The Study Dude—Let Dr. Rogers Pop you a PhD

If you’ve got belly aches, consult a doctor.  If you’ve got study pains, consult a doctor.  The doc might just pop you a PhD.  MD Peter Rogers touts study ideas that helped him score top of class for a medical degree.

So, what does the doctor order?

Study and get fit—that’s it.

When my classmates asked me how I got the grades for grad school, I said, “I have no life.”  When they further prodded on what I did for fun, I said, “I workout in the gym three hours a day and audit a ballet class.”  (But I only took four classes that semester, including the ballet.)  Dr. Peter Rogers agrees with my student lifestyle.  He says, “A common survival approach for 1st year students is to give up almost everything in life except exercise and conversations with friends, and to study as much as possible” (p.  89 of 243, 41%).  Why listen to him?  He coached wrestling while scoring at the top of his MD program.

Solve problems in your head just before bed.

In Junior High School, I replayed my math homework for the day as I lay down for bed.  If I couldn’t remember a step, I’d force myself out of bed and consult my textbook.  The semester I did this, I won the award for top math student in my grade nine class.  “For something that is important to you, like a review list for a test tomorrow, it is helpful to go over it just before going to bed, so that your mind will focus on it, as you sleep that night” (Rogers, p.  75 of 243, 36%).

Practice straight away.

Dr. Rogers says, “Doing practice questions immediately after studying a subject helps us clarify the concepts, and to capture them into our long-term memory” (p.  74 of 243, 35%).   After class, I skipped straight to the math problems, often avoiding the textbook explanations.  After all, the prof gave the skinny.  But at online universities, the prof is often absent, so we need to scour the textbooks.  But there’s a better way to make the most of your study time: buy outline books.

Buy outline books.

I loved outlines.  I’d make them from cue cards or straight in MS Word’s outline view.  But I never clued into the value of an outline book.  What’s an outline book?  It features tons of headings, each followed by short blurbs.  So, the headings serve as a makeshift outline: “In general, outline format books are more precisely organized and make better ‘foundations’ for ‘condensed notes.  For many subjects, I like to buy a medium length outline book and then just add additional information into the margins to personalize it and add value to that book” (Rogers, p.  71 of 243, 33%).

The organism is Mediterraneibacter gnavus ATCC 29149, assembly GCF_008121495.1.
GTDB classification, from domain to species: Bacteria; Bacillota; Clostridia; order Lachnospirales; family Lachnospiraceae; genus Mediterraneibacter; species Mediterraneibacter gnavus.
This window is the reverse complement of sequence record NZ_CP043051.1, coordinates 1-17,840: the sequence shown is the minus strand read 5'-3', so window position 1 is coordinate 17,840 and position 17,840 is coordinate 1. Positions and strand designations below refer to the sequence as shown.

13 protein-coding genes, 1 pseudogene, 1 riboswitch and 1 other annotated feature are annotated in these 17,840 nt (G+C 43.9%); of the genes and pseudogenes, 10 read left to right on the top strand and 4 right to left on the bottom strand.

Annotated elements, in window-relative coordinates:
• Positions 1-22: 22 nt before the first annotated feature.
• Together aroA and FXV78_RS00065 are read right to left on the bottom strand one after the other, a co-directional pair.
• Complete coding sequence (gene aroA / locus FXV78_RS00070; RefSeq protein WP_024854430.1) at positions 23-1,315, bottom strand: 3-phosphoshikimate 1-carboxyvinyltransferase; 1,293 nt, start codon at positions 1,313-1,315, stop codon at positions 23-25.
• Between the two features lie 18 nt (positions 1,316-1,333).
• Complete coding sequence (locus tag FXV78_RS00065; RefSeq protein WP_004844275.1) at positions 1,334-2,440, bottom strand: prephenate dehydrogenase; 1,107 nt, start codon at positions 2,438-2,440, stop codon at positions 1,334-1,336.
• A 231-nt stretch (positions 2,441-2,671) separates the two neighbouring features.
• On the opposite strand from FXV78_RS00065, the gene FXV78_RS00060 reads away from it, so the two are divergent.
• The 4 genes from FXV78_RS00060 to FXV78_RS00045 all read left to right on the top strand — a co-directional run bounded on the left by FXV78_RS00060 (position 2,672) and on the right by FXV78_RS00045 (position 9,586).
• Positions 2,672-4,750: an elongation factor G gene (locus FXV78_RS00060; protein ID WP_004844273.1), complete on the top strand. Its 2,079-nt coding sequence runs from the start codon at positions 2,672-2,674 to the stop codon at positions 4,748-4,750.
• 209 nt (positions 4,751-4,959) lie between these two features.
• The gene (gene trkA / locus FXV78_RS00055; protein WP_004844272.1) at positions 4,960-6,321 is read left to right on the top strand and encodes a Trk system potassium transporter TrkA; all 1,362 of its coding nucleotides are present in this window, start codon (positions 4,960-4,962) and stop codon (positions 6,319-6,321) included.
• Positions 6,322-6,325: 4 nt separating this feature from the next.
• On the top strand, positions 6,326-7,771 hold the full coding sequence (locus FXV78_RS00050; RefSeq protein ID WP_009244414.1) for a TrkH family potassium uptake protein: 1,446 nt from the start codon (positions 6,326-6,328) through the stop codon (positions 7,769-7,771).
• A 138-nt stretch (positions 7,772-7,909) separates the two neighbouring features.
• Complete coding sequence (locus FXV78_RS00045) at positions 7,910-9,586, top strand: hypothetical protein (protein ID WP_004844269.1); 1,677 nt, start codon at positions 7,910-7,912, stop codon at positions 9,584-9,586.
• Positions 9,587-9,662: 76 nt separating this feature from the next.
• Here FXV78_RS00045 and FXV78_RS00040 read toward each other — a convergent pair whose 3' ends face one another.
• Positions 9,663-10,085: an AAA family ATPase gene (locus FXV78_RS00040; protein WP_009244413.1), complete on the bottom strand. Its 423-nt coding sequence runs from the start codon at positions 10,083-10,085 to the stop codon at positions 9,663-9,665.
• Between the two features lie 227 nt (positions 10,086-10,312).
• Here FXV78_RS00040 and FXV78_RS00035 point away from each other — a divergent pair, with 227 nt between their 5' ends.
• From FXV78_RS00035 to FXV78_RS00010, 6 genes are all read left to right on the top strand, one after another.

Dr. Peter Rogers further says, “A concise textbook tends to provide a good summary of a field and contains a higher return on investment per hour studying ….  Typically, I would study primarily from a smaller, concise textbook, and then only use a big textbook for looking up stuff” (p.  70 of 243, 33%).   For you nursing hopefuls, “you could just buy an outline format review book and then go online to see pictures and drawings of relevant topics” (Rogers, p.  73 of 243, 35%).  So, instead of buying just assigned textbooks, make better use of study time with outline books.

Always refer to solutions before solving the questions.

Dr. Rogers reveals, “A lot of students say, ‘I don’t have the time for question books.’ That is because they spend too much time trying to test themselves to ‘figure out’ the answers.  My way is faster and better.  Just circle the answers, understand them and memorize them” (p.  74 of 243, 35%).  In other words, memorize and understand the solutions manual before trying the questions.  Makes sense.  Sometimes I’d do math problems, getting them all wrong the first go.  Talk about fuzzy thinking!  I would’ve performed better by referring to the solutions manual straight away.  By doing so, I could figure out the steps for solving problems with fewer errors.  Less fuzzy thinkin’; less time eaten.

Befriend book indexes.

I told my students to borrow every library book on a topic the day the essay’s assigned.  Then look in the indexes for a possible essay topic.  If the topic is in the index of all the books and has many pages dedicated to its discussion, then you’ve found a winning essay idea.  But you can take indexes further.  Our MD friend, Dr.  Rogers says he “will reference [a relevant] magazine article into the index of the main book” (p.  72 of 243, 34%).  I’ve never tried that, but he scored top of his class for his MD degree.

Never naysay the doctor’s advice.  After all, Doctor Rogers may pop you a PhD.

Rogers, Peter, MD.  (2014).  Straight A at Stanford and on to Harvard.  Teenager Version: How to Become a Great Student.  E-book.